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Mitigation Issues, Essay Example

Pages: 3

Words: 710

Essay

In a very real sense, mitigation is a process perpetually occurring within behaviors.  People invariably mitigate all the time, and on a wide variety of levels. In verbal terms, it is an ongoing, fine-tuning device that works to achieve comprise between what the speaker wishes to say and what the listener is willing to hear (Locher, Graham, 2010, p. 255).  Mitigation, while inherently interactive, is also largely reactive, and evolves to meet each alteration in the interchange.  This being the case, there is also an inevitable factor of gradation present in each circumstance, as the actual degree of mitigation depends on the verbal and non-verbal responses generated in the interaction.  This is as true of business affairs as it is of personal relationships, as mitigation exists as essentially a model addressing mutual awareness and goals, and from the trivial to the critical.

When mitigation applies to scenarios in which public healthy and/or safety is concerned, the situation invariably becomes more complex.  To begin with, mitigation, certainly in cases where the public health is threatened, must vary to accommodate specific cases and areas.  For example, in 2002, the United States government requested that every state prepare for a smallpox attack, and the states were then obligated to mitigate the vaccination courses to be taken with consideration of each population or region.  Community response was dictated in a stratified way, as each community investigated what plans of preventive action would best meet its needs (Ciottone, 2006,  p. 141). Here, as is likely in other cases of widespread mitigation as necessary, the process must also shift in terms of degree.  More exactly, it seems far more probable that individuals would voluntarily surrender greater degrees of privacy and convenience when the threat is more imminent.  Conversely, it is equally likely that, when the health risk is badly defined or not immediately threatening, the public would insist on greater mitigation from the authorities.  Just as in personal mitigation, the emphasis on compromise lies with the which party has the greater urgency.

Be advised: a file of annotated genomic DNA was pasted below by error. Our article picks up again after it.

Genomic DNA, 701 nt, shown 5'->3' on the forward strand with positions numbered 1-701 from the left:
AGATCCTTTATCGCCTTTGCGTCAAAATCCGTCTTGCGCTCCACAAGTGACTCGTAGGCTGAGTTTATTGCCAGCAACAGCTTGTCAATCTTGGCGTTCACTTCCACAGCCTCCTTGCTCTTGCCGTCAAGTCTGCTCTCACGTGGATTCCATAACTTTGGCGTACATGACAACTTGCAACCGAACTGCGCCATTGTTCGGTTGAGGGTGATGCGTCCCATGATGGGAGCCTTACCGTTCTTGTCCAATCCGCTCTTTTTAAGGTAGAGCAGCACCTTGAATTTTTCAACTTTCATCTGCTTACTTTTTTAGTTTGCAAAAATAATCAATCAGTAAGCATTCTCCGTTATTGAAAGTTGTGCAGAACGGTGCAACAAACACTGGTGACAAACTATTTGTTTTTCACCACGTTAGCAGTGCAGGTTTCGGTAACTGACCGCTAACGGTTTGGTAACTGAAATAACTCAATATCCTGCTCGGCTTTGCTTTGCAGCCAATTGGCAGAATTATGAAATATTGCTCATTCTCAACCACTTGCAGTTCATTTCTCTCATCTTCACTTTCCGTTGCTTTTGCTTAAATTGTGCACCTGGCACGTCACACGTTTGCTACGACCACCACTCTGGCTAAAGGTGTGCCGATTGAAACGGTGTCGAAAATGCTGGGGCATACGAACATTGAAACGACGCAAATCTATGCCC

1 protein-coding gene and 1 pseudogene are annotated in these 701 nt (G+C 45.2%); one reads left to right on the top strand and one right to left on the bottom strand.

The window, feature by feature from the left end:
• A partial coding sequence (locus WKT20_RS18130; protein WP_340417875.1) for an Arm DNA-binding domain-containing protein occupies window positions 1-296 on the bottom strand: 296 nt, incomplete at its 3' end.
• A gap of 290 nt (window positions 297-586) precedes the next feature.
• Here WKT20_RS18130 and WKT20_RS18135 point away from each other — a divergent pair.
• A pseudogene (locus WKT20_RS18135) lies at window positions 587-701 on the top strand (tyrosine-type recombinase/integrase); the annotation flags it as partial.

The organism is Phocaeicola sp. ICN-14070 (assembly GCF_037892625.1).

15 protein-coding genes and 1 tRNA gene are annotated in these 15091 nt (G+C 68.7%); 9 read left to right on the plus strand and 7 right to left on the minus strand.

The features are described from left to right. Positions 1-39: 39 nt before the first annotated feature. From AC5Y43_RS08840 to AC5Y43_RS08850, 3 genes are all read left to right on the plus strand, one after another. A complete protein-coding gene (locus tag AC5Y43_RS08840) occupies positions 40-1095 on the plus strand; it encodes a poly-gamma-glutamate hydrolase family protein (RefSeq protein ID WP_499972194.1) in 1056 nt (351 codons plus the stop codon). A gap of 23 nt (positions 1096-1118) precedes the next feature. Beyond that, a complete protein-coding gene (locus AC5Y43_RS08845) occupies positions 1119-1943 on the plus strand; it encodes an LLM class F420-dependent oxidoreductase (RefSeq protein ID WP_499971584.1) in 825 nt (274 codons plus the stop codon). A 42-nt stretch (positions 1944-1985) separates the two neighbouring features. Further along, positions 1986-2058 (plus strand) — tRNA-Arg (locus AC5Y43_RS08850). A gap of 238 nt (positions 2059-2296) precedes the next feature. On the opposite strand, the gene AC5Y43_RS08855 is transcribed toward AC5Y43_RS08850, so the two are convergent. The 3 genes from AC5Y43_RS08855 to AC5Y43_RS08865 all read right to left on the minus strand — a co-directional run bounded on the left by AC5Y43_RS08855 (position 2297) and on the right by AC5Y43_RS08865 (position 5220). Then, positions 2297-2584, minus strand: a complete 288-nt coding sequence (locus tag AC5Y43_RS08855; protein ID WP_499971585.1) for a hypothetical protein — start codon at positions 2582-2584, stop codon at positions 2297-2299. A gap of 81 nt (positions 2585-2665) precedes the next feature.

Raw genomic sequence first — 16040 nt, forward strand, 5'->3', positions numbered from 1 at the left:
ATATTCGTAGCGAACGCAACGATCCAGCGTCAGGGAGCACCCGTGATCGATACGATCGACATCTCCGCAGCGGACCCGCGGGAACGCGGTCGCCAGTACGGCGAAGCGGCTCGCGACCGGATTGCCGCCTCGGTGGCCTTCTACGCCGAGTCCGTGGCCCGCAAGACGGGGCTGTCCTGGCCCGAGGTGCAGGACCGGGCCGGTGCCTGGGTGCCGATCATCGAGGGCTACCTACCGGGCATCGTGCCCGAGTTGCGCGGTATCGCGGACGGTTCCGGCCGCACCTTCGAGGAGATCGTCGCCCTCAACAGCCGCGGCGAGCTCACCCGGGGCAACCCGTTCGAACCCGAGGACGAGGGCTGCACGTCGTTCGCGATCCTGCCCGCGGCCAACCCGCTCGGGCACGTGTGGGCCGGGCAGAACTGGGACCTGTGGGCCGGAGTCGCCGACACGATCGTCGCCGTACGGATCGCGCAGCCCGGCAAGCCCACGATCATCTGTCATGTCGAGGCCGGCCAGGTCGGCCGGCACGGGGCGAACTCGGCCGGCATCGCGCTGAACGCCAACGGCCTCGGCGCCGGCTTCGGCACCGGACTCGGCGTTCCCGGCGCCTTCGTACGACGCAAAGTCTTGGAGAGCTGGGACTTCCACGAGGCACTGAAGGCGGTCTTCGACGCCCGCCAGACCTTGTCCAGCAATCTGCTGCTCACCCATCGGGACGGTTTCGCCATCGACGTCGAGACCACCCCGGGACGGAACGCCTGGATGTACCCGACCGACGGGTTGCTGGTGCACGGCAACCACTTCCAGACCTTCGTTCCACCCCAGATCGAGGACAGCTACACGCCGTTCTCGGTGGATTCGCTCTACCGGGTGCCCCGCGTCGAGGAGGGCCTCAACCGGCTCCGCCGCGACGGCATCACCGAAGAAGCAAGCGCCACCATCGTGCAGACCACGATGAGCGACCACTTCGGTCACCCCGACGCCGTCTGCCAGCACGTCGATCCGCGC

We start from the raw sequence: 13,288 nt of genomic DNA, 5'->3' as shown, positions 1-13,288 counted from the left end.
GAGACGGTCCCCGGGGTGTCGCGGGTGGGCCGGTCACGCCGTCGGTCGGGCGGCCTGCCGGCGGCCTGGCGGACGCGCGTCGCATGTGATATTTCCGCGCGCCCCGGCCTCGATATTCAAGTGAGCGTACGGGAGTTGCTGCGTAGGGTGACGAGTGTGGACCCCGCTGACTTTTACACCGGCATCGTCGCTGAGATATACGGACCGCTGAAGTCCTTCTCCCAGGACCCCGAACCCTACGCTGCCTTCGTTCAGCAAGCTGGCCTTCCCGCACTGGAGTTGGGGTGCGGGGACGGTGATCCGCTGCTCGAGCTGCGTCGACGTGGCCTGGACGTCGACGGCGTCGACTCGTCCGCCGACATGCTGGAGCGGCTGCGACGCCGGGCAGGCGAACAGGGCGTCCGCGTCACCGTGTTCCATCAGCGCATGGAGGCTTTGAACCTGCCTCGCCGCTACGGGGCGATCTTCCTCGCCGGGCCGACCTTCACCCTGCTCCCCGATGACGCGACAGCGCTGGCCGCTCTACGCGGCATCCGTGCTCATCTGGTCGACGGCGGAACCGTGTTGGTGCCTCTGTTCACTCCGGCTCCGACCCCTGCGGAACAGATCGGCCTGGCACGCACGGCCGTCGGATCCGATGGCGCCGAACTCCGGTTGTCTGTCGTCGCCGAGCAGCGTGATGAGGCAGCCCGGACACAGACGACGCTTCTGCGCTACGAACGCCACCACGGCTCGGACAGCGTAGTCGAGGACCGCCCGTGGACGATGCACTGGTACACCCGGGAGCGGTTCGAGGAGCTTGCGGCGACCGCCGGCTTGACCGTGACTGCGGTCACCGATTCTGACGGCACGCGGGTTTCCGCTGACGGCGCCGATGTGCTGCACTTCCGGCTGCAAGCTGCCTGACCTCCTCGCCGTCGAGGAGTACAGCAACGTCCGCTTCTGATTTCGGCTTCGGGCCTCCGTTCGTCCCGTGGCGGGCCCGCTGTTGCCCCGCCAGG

This acknowledged, it nonetheless is necessary that any such procedures be conducted in a participatory way.  If there is a danger requiring public quarantine, those with the authority to enact the quarantine are obligated to both inform all individuals concerned as to the exact situations, and obtain feedback from them.  The nature of mitigation calls for an ethically mandated and democratic process (Godschalk, Beatley, Berke, Brower, & Kaiser, 1998, p. 517).

This is particularly important in a culture, like that of the U.S., which is held by its citizens to fully empower individual rights and choices.  While most people would not resist participating in mitigation when a severe health risk is present, it is equally true that they would insist on a mitigating form of governmental cooperation; the mitigation here, then, lies is encouraging a public willingness to comply, and perhaps sacrifice privacy, because the risk is honestly presented as fully as possible. Consequently, ethical behavior on the part of the authorities reflects an awareness of practicality as well, since people are usually not inclined to willingly surrender personal privacy.

This same, cooperative process regarding public mitigation is in evidence in concerns other than health.  For example, New York has recently established an Identity Theft and Mitigation Program, to educate and protect individuals and businesses in the modern arenas wherein access renders private information vulnerable.  Mitigation is present in the form of increasing awareness as to measures recommended to avoid risk, just as a further mitigating factor is offered by the individual being entitled to compensation, when costs are incurred through identity theft  (Hoffman, McGinley, 2010,  pp. 71-72).   As with health risks and quarantine issues, degree of threat establishes what levels of mitigation are required, and just which party is more obligated to compromise.  What is clearly pivotal in all these situations is that the mitigation ultimately goes to the best interests of all concerned.

References

Ciottone, G. R.  (2006).  Disaster Medicine.  New York: Elsevier Health Services.

Godschalk, D., Beatley, T.,  Berke, P., Brower, D., & Kaiser, E. J.  (1998).  Natural Hazard  Mitigation: Recasting Disaster Policy and Planning.  Washington D.C.: Island Press.

Hoffman, S. K., & McGinley, T. G. (2010). Identity Theft: A Reference Handbook.  Santa Barbara:  ABC-CLIO.

Locher, M. A., & Graham, S. L.  (2010). Interpersonal Pragmatics.  New York: Walter de Gruyter.

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